The Fed Seems Bemused, Wall Street Acts Confused

No clear signals ahead of tomorrow's Fed meeting on interest rates

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Investors pushed stocks up, then down last week as the economy sent mixed signals ahead of a pivotal Federal Reserve meeting tomorrow.

And whatever the Fed decides, more volatility could be in store. While some analysts think investors would shrug off a rate increase, others say stocks could plunge.

That's what happened in late March, when the Fed stepped on the economic brakes for the first time in three years, boosting short-term interest rates 0.25 percentage point. Stock prices of major companies fell nearly 10 percent over the next few weeks.

"We will see a plummet in both the stock and the bond markets" if the Fed makes another move tomorrow, forecasts Peggy Farley, managing director of AMAS Securities, in New York. "The market has already assumed the Fed will not raise interest rates."

In a recent survey by Blue Chip Economic Indicators, two-thirds of economists predict the Fed will leave rates alone. Their case was bolstered Thursday, when the Commerce Department said consumer prices rose a scant 0.1 percent. That followed a big drop in wholesale prices.

Then Friday's report of a 2.6 percent jump in housing starts in April caused investors to turn tail. They figured the economy may not be slowing fast enough to please the Fed. After setting a record Monday, the market closed the week flat.

A third of economists see rates rising. Many say that with unemployment at a mere 4.9 percent, the Fed must raise rates or see wages and inflation move higher.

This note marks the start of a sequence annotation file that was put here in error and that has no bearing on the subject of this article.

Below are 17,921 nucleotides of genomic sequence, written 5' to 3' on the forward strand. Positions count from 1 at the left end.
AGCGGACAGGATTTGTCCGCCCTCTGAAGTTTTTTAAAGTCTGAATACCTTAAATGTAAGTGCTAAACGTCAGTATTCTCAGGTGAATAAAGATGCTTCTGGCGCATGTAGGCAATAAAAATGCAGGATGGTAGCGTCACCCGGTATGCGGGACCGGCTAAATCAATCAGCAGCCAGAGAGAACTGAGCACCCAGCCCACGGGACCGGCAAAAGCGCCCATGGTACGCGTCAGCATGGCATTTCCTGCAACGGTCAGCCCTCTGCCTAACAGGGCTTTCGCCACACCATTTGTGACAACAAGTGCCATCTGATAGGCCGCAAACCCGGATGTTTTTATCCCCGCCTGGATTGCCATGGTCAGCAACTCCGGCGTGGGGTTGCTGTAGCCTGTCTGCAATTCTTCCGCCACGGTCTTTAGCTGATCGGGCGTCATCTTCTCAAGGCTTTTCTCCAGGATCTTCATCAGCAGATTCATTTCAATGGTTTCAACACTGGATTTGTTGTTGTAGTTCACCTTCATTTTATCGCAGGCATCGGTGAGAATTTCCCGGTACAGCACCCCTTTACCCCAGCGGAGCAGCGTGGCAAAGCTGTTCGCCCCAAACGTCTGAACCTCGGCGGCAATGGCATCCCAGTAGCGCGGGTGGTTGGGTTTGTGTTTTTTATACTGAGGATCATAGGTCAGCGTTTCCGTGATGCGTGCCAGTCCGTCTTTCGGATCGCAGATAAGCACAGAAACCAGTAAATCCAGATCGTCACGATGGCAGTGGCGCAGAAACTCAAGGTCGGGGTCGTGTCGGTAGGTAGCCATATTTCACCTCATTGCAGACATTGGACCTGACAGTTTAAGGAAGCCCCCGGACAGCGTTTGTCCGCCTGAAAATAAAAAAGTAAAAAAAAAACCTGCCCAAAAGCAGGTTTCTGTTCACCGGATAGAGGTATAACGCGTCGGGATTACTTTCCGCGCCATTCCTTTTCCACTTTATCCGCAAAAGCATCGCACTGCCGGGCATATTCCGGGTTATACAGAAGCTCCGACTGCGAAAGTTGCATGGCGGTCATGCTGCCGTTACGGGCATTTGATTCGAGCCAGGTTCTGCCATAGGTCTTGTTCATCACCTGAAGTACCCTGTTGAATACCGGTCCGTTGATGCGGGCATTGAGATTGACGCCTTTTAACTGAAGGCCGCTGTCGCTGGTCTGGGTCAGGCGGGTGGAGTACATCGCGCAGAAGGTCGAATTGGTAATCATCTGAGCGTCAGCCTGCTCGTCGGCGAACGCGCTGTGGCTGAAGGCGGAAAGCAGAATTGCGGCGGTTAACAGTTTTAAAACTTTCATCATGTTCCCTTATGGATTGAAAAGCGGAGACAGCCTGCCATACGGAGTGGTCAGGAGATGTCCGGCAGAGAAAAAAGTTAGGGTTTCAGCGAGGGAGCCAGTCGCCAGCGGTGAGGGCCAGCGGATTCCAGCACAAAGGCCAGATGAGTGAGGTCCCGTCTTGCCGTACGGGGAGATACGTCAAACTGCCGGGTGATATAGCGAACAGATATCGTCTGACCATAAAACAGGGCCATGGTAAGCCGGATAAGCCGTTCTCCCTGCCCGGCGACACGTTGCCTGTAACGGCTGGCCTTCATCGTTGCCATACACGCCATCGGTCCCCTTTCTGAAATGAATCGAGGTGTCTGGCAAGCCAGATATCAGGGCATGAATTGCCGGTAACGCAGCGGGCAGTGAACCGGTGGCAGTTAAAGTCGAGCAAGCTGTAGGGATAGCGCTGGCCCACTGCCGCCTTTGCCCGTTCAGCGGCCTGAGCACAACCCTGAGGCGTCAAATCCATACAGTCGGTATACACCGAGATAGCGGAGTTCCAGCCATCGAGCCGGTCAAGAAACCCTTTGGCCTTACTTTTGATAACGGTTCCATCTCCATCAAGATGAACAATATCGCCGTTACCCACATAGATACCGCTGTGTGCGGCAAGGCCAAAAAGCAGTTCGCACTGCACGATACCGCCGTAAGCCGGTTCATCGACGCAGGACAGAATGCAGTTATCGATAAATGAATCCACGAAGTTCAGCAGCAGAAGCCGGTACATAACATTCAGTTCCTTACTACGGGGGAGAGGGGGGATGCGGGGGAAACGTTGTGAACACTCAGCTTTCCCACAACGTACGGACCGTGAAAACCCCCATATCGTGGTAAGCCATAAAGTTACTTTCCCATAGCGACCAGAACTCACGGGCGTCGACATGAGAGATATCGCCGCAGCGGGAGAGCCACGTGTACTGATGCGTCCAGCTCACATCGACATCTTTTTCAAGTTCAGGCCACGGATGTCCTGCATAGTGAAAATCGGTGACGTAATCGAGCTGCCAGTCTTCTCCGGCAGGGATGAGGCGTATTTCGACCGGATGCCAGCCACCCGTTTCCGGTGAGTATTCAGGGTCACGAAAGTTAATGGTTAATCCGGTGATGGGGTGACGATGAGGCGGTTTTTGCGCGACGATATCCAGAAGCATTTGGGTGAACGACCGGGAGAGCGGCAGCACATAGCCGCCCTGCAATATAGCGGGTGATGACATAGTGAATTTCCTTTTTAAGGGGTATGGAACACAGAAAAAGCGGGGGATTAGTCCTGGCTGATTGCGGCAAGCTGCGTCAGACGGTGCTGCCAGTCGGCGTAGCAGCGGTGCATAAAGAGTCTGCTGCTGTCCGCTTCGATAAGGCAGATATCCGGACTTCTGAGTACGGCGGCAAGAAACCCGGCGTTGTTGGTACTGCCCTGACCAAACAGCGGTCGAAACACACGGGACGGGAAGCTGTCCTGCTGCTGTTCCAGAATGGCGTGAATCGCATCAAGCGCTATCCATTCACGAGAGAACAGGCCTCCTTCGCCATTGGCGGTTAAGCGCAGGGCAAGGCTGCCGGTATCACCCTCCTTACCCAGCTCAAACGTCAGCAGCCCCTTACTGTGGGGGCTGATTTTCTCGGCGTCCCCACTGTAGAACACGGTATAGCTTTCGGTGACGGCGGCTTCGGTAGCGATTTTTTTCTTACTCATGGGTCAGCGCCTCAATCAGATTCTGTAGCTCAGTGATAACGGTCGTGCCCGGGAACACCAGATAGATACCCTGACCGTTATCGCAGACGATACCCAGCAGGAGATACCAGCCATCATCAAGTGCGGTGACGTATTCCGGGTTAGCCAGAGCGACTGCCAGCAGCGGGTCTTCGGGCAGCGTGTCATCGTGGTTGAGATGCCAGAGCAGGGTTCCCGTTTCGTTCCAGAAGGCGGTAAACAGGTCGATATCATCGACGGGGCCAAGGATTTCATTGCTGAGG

Unemployment is not at an "inflation-safe" level, says Tim O'Neill, chief economist at Harris Bank in Chicago.

Uncertainty about the Fed breeds uncertainty in the market.

Where Ms. Farley predicts a stock plunge from a rate hike, William Helman, director of investment policy at Smith Barney, expects little impact - barring an unexpectedly steep increase.

"The market could breathe a sigh of relief and say it isn't going to happen again for a while," he guesses.

"A great deal depends on the way the Fed pitches it to the market," says James Grant, editor of Interest Rate Observer.

If, "with a wink and a nudge," the Fed hints somehow that this hike is the last one, the market may take it favorably, he explains.

"There are enough people out there expecting the Fed to tighten that I don't expect a rude surprise in the market," says Michael Flament of Wright Investors Service in Bridgeport, Conn.

The Fed's goal is to keep the economy at a noninflationary pace. But chairman Alan Greenspan also appears worried that stocks may get so overpriced that a speculative "bubble" develops in US markets.

That happened in Japan in the late 1980s. Then the bubble burst, and the country is still recovering from the deep recession that followed.

Last December, Mr. Greenspan questioned whether American investors were displaying "irrational exuberance."

An even blunter warning followed earlier this year.

That prompted tough questioning when Greenspan appeared before the House Budget Committee in March.

"Why have you, on two occasions, taken to jawboning the US stock market and the US bond market with your comments to affect a free and open market?" asked Republican lawmaker Jim Bunning of Kentucky.

Greenspan insisted he had neither the intention nor the power to affect stock market prices.

H. Erich Heinemann, of Heinemann Economic Research, New York, maintains that when the Fed pumped money into the economy from 1991 to 1993 to pull it out of recession, most of the money went into stocks, not tradable goods and services.

It's hard to predict whether new money will go into the real economy, inflation, or financial markets, he says.

Some economists see a slowdown for business activity in the months ahead: less construction spending, a decrease for inventories, and some reductions in government spending.

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